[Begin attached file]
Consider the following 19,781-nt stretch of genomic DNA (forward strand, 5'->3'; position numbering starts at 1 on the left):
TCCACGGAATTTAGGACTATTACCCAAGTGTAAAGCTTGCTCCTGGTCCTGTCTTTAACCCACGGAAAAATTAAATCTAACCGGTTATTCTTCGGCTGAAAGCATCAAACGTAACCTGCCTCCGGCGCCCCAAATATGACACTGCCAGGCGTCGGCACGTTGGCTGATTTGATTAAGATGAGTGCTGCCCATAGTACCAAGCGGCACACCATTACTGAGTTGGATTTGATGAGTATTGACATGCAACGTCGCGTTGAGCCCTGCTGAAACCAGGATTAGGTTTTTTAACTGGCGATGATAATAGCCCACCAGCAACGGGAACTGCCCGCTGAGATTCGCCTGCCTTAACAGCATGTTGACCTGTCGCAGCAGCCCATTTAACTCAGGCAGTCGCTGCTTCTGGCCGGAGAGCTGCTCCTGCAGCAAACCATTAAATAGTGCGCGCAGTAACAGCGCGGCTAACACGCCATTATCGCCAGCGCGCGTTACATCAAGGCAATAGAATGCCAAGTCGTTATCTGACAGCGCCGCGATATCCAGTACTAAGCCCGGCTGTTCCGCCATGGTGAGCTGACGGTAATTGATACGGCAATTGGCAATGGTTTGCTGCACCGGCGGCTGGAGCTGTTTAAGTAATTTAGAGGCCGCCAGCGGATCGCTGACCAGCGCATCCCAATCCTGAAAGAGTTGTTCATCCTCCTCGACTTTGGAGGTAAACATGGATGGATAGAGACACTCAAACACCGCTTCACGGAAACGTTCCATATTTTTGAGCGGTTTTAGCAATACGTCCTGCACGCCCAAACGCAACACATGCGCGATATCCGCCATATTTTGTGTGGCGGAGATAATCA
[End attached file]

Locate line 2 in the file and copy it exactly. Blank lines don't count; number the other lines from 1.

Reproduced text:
TCCACGGAATTTAGGACTATTACCCAAGTGTAAAGCTTGCTCCTGGTCCTGTCTTTAACCCACGGAAAAATTAAATCTAACCGGTTATTCTTCGGCTGAAAGCATCAAACGTAACCTGCCTCCGGCGCCCCAAATATGACACTGCCAGGCGTCGGCACGTTGGCTGATTTGATTAAGATGAGTGCTGCCCATAGTACCAAGCGGCACACCATTACTGAGTTGGATTTGATGAGTATTGACATGCAACGTCGCGTTGAGCCCTGCTGAAACCAGGATTAGGTTTTTTAACTGGCGATGATAATAGCCCACCAGCAACGGGAACTGCCCGCTGAGATTCGCCTGCCTTAACAGCATGTTGACCTGTCGCAGCAGCCCATTTAACTCAGGCAGTCGCTGCTTCTGGCCGGAGAGCTGCTCCTGCAGCAAACCATTAAATAGTGCGCGCAGTAACAGCGCGGCTAACACGCCATTATCGCCAGCGCGCGTTACATCAAGGCAATAGAATGCCAAGTCGTTATCTGACAGCGCCGCGATATCCAGTACTAAGCCCGGCTGTTCCGCCATGGTGAGCTGACGGTAATTGATACGGCAATTGGCAATGGTTTGCTGCACCGGCGGCTGGAGCTGTTTAAGTAATTTAGAGGCCGCCAGCGGATCGCTGACCAGCGCATCCCAATCCTGAAAGAGTTGTTCATCCTCCTCGACTTTGGAGGTAAACATGGATGGATAGAGACACTCAAACACCGCTTCACGGAAACGTTCCATATTTTTGAGCGGTTTTAGCAATACGTCCTGCACGCCCAAACGCAACACATGCGCGATATCCGCCATATTTTGTGTGGCGGAGATAATCA